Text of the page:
Now with many several months of use, I have come to appreciate the effortless sound of this filter, the extension and sweetness of high frequencies, the control and deepness of the bass, and the detail that comes through with its low noise. The dynamics are very impressive and startling. Loud first notes, especially on less than familiar albums, repeatedly startle me.
It is the clarity, low noise, and clean top end that most impresses me with the Sound Application. Early on I put three StillPoints Ultra Stainless steel isolation feet under it. I was rewarded with greater openness, depth, and precision in the sound stage. Jim was surprised with this, but as yet has not tried the StillPoints. With the StillPoints, the proper outlets used for digital and analogue, and now well broken in, it further brings out the benefits of my sound stage. On Willie Nelson and Marsalis’ Willie Nelson and Wynton Marsalis Two Men With The Blues – Blue Note Records [TOCP-70541 Japan], and indeed on all the live records that I have dug up, one can definitely estimate the distance from the artists to the audience and often even hear conversations that were heretofore been unheard. The sense of being there is palatable.
I have not been bothered by pops coming across the electrical lines, but now I have heard none at all. Similarly, I had always thought I was getting the true timbre of instruments, such as the ripeness of brass, but relatively speaking this is greatly improved. Especially in complex peaks, such as with the Basie Big Band on Sinatra At The Sands [Vicy 94366 Japan SHM] or on the Amerset Swan Lake Duo selection on the K2 Sampler This Is K2HD Sound [FIM K2 HD 078], the complexity and the timbre remain on loud passages. There is no confusion in the sound. But it is the stringed instruments in this and other symphonic records that are most striking. In many instances you can hear individual violins. Also, you can hear the string character as the bow is drawn. I have only twice been so close to the instruments in recitals that I have heard this. Of course the mikes are close and capture it. What happens to it without the Sound Application is the real question. Is it lost in the noise for the AC lines getting into the system? Whatever the explanation, hearing it lends authenticity and the sense of being there and close to the performers. Overall, I would characterize music reproduction with the SA-1 as vivid and real. Certainly I hear none of the smearing and dulling that so often troubles me with other AC filtering.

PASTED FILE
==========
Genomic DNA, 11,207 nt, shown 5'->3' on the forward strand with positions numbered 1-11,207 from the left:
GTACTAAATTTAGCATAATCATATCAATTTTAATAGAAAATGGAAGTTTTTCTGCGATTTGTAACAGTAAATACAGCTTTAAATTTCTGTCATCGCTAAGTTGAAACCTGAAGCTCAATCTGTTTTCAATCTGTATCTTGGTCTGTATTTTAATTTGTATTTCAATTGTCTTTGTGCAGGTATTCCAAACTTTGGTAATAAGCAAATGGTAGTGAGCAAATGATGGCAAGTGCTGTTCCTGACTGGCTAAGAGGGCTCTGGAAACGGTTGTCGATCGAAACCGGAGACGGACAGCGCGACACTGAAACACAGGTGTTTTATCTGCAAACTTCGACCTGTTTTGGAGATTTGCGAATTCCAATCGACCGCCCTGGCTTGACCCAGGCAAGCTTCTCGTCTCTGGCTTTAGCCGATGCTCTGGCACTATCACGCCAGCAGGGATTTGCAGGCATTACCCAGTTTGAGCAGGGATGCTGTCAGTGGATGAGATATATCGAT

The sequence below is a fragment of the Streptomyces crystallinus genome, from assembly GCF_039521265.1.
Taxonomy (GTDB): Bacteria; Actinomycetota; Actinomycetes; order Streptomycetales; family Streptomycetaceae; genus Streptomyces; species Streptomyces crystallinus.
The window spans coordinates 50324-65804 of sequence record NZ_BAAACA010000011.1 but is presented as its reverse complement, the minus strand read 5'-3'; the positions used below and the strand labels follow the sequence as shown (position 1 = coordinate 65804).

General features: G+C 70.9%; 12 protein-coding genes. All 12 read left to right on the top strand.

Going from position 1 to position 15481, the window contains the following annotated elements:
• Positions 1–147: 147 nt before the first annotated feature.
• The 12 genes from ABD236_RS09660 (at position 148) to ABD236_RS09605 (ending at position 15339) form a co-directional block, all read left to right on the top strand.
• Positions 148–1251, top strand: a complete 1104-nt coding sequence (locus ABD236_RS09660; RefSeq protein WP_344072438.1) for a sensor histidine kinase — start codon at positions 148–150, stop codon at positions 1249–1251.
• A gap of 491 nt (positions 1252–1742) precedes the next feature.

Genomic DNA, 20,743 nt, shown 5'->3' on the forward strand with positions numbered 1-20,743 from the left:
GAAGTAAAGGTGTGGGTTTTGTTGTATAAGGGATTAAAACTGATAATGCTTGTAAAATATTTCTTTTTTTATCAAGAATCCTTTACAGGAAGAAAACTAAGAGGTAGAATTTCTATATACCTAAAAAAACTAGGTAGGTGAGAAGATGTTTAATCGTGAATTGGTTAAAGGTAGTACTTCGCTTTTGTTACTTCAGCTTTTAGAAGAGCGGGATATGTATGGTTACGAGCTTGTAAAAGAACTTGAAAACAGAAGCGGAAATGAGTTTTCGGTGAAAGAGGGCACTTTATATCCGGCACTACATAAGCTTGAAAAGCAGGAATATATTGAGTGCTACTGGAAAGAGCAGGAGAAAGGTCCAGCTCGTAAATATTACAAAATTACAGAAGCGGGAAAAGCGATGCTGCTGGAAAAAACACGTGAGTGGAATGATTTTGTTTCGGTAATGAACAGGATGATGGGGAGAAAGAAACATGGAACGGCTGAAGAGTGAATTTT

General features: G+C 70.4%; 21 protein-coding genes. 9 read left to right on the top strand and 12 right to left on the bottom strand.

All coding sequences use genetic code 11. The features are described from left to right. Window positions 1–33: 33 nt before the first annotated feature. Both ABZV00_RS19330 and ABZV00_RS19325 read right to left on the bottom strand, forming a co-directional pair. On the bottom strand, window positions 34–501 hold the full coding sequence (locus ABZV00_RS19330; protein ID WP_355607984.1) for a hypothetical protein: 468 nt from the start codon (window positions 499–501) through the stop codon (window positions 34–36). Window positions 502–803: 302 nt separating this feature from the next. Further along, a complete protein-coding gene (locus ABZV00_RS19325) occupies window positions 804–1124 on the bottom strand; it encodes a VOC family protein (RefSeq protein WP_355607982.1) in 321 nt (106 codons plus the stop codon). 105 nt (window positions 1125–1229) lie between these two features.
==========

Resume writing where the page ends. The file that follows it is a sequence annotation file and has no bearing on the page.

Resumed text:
I requested the Sound Application JCR1, lowest price unit for comparative purposes. Unfortunately with such a short notice the only such unit I could get was extremely well broken in. At first turn on, I could hear the similarity of the sound. Only the very well broken in character of this unit, held me back for thinking the more expensive SA-1 might not be necessary. This was, however, only an initial thought. After spending a day with it, I noticed less purity of the timbre of instruments as well as less convincing far left and right soundstage instruments. The sensation of being there fell well short of that offered with the SA-1. Apparently, the wire in the JCR1 was used in the Martian land rovers and was the best available at the time of its conception. The signal to noise ratio for the wire used in the SA-1 is far lower and shows in the speed and low noise with that unit. The JCR1, however, shows the ultimate even greater superiority of the SA-1 with several years of break in.
I held off writing this review until I returned to my big room and system in Texas and for further break in by the SA-1. Using the H-Cat electronics I had used in New Mexico, I just sat a marveled at the authenticity of the soundstage before me as well as the ease of the music. I was set to thinking of why I had sold my original units and must confess that I probably just decided to move on to something else. Sound Application has certainly come a long way since the 1990s. I certainly have heard no other AC filtering unit that can compete with the SA SA-1. I was thwarted in using my new BMC gear. One of the M1 amps had stopped working and I sent it back for repairs. On its being returned, I found the other amp had the identical problem. I also learned that my two amps were the only ones with this problem. This all kept me from having much confidence in using the BMC gear.
The first amp was simple repaired by replacing the thermistors on the AC input. The question was why these failed. It turned out that an old practice that I used was responsible. I lifted the grounds on the amps and all other electronics except the line stage. I removed these after BMC suggested that they might be responsible for the amps failing. After both had been repaired and the cheaters removed, they have been flawless. But having them working properly resulted in my finding that unlike the other amps I have tried, they do not benefit from being plugged into any transformer and other AC conditioner or filter. One has to suspect that the input design of the BMC makes this so. I have stopped using the Sound Application with these electronics.
Apart from my BMC electronics, the Sound Application SA-1 has added the thrill of realism to my music enjoyment. Although it is expensive, if you can give it a listen, hopefully with it in the system and without, I strongly recommend you do so. It is the most dynamic and transparent AC filter, I have heard.